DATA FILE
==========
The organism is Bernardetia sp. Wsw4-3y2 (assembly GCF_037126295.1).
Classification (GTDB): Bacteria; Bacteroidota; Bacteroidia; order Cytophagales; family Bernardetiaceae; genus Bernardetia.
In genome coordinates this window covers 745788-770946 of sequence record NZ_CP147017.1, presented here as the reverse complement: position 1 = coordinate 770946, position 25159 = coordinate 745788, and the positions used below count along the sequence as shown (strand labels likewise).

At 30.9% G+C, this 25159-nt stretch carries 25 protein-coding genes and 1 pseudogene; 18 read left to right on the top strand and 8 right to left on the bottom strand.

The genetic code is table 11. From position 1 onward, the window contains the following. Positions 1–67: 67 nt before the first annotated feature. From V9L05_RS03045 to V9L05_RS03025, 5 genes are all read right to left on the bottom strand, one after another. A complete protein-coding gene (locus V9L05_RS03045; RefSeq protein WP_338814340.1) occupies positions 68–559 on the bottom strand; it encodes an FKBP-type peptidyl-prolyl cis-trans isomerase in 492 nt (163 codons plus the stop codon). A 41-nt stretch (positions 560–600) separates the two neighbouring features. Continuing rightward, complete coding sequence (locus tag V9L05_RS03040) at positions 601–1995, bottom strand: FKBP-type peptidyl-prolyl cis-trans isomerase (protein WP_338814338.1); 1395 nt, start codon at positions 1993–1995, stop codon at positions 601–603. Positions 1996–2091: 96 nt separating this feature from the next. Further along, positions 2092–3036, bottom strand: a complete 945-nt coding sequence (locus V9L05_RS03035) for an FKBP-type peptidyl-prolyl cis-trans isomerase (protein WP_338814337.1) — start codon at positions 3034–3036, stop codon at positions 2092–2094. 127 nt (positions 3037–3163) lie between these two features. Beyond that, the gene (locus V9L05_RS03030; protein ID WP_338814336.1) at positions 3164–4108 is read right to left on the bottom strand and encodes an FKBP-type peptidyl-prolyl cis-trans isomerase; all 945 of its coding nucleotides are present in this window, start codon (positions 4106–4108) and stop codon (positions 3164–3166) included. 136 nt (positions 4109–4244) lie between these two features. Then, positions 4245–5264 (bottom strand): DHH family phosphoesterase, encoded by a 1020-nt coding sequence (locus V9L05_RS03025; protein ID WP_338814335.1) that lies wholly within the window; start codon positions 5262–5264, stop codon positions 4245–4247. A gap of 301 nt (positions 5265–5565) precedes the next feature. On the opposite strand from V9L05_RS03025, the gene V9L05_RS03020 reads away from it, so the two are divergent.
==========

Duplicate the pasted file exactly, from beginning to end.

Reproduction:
The organism is Bernardetia sp. Wsw4-3y2 (assembly GCF_037126295.1).
Classification (GTDB): Bacteria; Bacteroidota; Bacteroidia; order Cytophagales; family Bernardetiaceae; genus Bernardetia.
In genome coordinates this window covers 745788-770946 of sequence record NZ_CP147017.1, presented here as the reverse complement: position 1 = coordinate 770946, position 25159 = coordinate 745788, and the positions used below count along the sequence as shown (strand labels likewise).

At 30.9% G+C, this 25159-nt stretch carries 25 protein-coding genes and 1 pseudogene; 18 read left to right on the top strand and 8 right to left on the bottom strand.

The genetic code is table 11. From position 1 onward, the window contains the following. Positions 1–67: 67 nt before the first annotated feature. From V9L05_RS03045 to V9L05_RS03025, 5 genes are all read right to left on the bottom strand, one after another. A complete protein-coding gene (locus V9L05_RS03045; RefSeq protein WP_338814340.1) occupies positions 68–559 on the bottom strand; it encodes an FKBP-type peptidyl-prolyl cis-trans isomerase in 492 nt (163 codons plus the stop codon). A 41-nt stretch (positions 560–600) separates the two neighbouring features. Continuing rightward, complete coding sequence (locus tag V9L05_RS03040) at positions 601–1995, bottom strand: FKBP-type peptidyl-prolyl cis-trans isomerase (protein WP_338814338.1); 1395 nt, start codon at positions 1993–1995, stop codon at positions 601–603. Positions 1996–2091: 96 nt separating this feature from the next. Further along, positions 2092–3036, bottom strand: a complete 945-nt coding sequence (locus V9L05_RS03035) for an FKBP-type peptidyl-prolyl cis-trans isomerase (protein WP_338814337.1) — start codon at positions 3034–3036, stop codon at positions 2092–2094. 127 nt (positions 3037–3163) lie between these two features. Beyond that, the gene (locus V9L05_RS03030; protein ID WP_338814336.1) at positions 3164–4108 is read right to left on the bottom strand and encodes an FKBP-type peptidyl-prolyl cis-trans isomerase; all 945 of its coding nucleotides are present in this window, start codon (positions 4106–4108) and stop codon (positions 3164–3166) included. 136 nt (positions 4109–4244) lie between these two features. Then, positions 4245–5264 (bottom strand): DHH family phosphoesterase, encoded by a 1020-nt coding sequence (locus V9L05_RS03025; protein ID WP_338814335.1) that lies wholly within the window; start codon positions 5262–5264, stop codon positions 4245–4247. A gap of 301 nt (positions 5265–5565) precedes the next feature. On the opposite strand from V9L05_RS03025, the gene V9L05_RS03020 reads away from it, so the two are divergent.